Sunday Editorial on Editorials

Sundays are editorial days. All the newspapers are brimming with words of praise and punishment on the last day of the weekend. I’ve decided that on Sundays I should specifically comment on the comments I read in the Sunday specials.

A local Portland, Maine columnist Bill Nemitz wrote an article on January 4th on the Bush Shoeing and Jamilla El-Shafei’s planned recreation in D.C. The Press Herald received a flood of letters chastising Nemitz for various parts of the article. One letter takes issue with the opinion Nemitz puts forth in his column.

“Nemitz approached the line that separates journalism from advocacy when he published the Web site that the woman is using to collect the shoes, and he crossed it when, in closing, he wrote “come Jan. 20, we’d all best get over it.” The message I got was, “But let’s pile it on until then and here is where you can help!”

Bill Nemitz writes an opinion column. Nemitz agree with El-Shafei’s shoe tossing protest. That was his opinion. If he chooses to advocate a certain cause that is his choice. And it is your choice to disagree with him, as I do. (Bush has been bashed enough. Let the man fade into obscurity already.) To clarify the difference between an editorial and news article for that particular letter writer I present some definitions:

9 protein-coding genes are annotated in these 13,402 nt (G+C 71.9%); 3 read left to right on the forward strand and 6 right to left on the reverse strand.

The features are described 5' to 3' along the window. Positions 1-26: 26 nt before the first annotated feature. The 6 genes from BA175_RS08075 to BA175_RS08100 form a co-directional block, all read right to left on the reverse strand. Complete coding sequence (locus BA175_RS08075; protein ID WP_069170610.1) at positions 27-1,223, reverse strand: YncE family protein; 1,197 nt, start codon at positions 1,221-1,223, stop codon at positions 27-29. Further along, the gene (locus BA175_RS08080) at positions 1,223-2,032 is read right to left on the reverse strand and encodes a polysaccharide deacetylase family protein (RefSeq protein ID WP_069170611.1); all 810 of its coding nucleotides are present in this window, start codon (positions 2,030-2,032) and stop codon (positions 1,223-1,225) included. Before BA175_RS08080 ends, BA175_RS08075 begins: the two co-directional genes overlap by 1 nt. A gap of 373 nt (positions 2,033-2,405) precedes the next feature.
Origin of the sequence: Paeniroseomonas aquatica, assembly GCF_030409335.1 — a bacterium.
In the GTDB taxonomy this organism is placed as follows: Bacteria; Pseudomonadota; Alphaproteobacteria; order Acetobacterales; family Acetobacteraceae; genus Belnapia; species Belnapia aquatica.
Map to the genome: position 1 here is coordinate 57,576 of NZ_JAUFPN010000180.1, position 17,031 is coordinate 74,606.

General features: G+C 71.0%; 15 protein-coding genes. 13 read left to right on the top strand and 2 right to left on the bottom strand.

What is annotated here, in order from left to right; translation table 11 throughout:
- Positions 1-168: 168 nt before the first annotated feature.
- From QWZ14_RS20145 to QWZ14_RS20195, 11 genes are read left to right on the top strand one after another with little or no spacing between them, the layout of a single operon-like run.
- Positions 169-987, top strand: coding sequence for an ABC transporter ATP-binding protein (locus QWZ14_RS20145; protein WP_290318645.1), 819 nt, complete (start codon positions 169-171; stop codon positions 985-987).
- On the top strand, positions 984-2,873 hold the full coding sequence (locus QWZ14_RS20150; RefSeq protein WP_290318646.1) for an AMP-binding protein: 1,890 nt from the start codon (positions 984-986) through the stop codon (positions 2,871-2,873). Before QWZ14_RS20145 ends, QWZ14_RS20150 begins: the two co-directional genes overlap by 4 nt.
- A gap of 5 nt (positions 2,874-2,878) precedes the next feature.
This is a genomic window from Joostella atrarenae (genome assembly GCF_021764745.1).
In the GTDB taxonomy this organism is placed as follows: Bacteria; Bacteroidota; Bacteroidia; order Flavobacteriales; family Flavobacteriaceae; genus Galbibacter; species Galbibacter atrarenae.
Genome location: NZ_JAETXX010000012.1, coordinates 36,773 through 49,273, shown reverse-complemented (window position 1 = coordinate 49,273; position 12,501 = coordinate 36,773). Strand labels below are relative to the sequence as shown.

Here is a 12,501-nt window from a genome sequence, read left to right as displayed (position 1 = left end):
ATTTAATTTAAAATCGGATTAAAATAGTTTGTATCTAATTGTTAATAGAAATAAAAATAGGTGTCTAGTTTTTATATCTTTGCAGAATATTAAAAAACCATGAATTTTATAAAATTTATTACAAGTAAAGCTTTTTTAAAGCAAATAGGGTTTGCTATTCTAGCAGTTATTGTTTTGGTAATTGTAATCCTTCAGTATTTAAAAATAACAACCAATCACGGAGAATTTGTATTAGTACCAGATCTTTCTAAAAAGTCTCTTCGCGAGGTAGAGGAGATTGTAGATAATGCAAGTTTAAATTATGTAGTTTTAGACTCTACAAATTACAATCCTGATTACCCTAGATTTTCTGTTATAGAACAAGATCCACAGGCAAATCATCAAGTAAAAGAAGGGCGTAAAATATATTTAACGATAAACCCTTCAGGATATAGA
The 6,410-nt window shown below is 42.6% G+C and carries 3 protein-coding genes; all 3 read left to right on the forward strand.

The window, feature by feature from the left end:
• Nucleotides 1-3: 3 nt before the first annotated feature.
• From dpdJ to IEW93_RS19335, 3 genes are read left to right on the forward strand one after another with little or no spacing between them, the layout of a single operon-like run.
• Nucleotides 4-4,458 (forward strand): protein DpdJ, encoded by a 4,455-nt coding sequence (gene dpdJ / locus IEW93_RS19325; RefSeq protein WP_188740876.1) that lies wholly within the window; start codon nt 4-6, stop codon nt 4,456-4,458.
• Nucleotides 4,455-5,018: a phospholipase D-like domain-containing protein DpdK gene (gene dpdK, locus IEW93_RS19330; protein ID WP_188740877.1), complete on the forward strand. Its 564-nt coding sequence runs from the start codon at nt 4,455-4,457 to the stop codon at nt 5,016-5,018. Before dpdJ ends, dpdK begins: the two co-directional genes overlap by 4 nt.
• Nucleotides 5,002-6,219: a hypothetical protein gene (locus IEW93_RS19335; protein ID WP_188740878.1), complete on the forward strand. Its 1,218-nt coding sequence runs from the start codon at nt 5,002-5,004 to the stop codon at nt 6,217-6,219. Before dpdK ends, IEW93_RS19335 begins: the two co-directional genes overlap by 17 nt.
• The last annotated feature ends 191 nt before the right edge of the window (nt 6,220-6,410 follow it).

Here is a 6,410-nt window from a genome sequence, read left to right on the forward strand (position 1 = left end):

1. an article in a newspaper or other periodical presenting the opinion of the publisher, editor, or editors.

2. the presentation of a report on recent or new events in a newspaper or other periodical or on radio or television.

The difference is quite clear.

Another writer takes issue with Nemitz’s opening lines.

“Nemitz talked about his sister who lives in Virginia and, “whenever she drives by one of those Civil War re-enactments so popular down her way, rolls down her window and bellows, ‘Get over it!’ “

There was a time when I would have agreed with Nemitz’s sister. I spent a large portion of my youth in ignorance. After reading Tony Horwitz’s excellent “Confederates in the Attic: Dispatches from the Unfinished Civil War” my opinion changed. Those of us in the North only have a passing interest in the Civil War. We forget that our Southern neighbors literally live with the history. Unlike us they are surrounded by the bloody battlefields on which the Union and Confederacy waged war. We should remember those five awful Aprils. The conflict shaped so much of our nation today and those re-enactors play their roles to remind what happened, not to change history. Nemitz’s sister would do well to remember that before she embarrasses herself by shouting any more ignorant words cowardly from a speeding car.


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